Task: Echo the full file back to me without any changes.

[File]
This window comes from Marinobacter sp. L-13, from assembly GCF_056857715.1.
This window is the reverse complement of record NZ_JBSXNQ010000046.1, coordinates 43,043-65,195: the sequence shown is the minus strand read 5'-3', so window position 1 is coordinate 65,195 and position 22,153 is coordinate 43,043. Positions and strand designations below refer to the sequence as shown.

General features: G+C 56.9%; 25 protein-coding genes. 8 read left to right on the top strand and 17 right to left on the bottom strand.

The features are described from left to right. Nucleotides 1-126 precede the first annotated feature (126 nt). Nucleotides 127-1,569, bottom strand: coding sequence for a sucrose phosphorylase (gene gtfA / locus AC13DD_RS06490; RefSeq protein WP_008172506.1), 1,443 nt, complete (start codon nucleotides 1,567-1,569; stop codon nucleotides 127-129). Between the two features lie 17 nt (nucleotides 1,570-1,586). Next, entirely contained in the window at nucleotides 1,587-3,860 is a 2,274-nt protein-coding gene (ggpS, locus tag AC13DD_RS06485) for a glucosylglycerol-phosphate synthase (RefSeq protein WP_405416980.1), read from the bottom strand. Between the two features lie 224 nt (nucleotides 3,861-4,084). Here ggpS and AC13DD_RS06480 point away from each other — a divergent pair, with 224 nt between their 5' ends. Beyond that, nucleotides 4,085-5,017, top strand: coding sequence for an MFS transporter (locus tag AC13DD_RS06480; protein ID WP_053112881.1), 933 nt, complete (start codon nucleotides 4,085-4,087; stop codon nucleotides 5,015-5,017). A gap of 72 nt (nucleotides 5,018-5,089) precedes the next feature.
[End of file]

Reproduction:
This window comes from Marinobacter sp. L-13, from assembly GCF_056857715.1.
This window is the reverse complement of record NZ_JBSXNQ010000046.1, coordinates 43,043-65,195: the sequence shown is the minus strand read 5'-3', so window position 1 is coordinate 65,195 and position 22,153 is coordinate 43,043. Positions and strand designations below refer to the sequence as shown.

General features: G+C 56.9%; 25 protein-coding genes. 8 read left to right on the top strand and 17 right to left on the bottom strand.

The features are described from left to right. Nucleotides 1-126 precede the first annotated feature (126 nt). Nucleotides 127-1,569, bottom strand: coding sequence for a sucrose phosphorylase (gene gtfA / locus AC13DD_RS06490; RefSeq protein WP_008172506.1), 1,443 nt, complete (start codon nucleotides 1,567-1,569; stop codon nucleotides 127-129). Between the two features lie 17 nt (nucleotides 1,570-1,586). Next, entirely contained in the window at nucleotides 1,587-3,860 is a 2,274-nt protein-coding gene (ggpS, locus tag AC13DD_RS06485) for a glucosylglycerol-phosphate synthase (RefSeq protein WP_405416980.1), read from the bottom strand. Between the two features lie 224 nt (nucleotides 3,861-4,084). Here ggpS and AC13DD_RS06480 point away from each other — a divergent pair, with 224 nt between their 5' ends. Beyond that, nucleotides 4,085-5,017, top strand: coding sequence for an MFS transporter (locus tag AC13DD_RS06480; protein ID WP_053112881.1), 933 nt, complete (start codon nucleotides 4,085-4,087; stop codon nucleotides 5,015-5,017). A gap of 72 nt (nucleotides 5,018-5,089) precedes the next feature.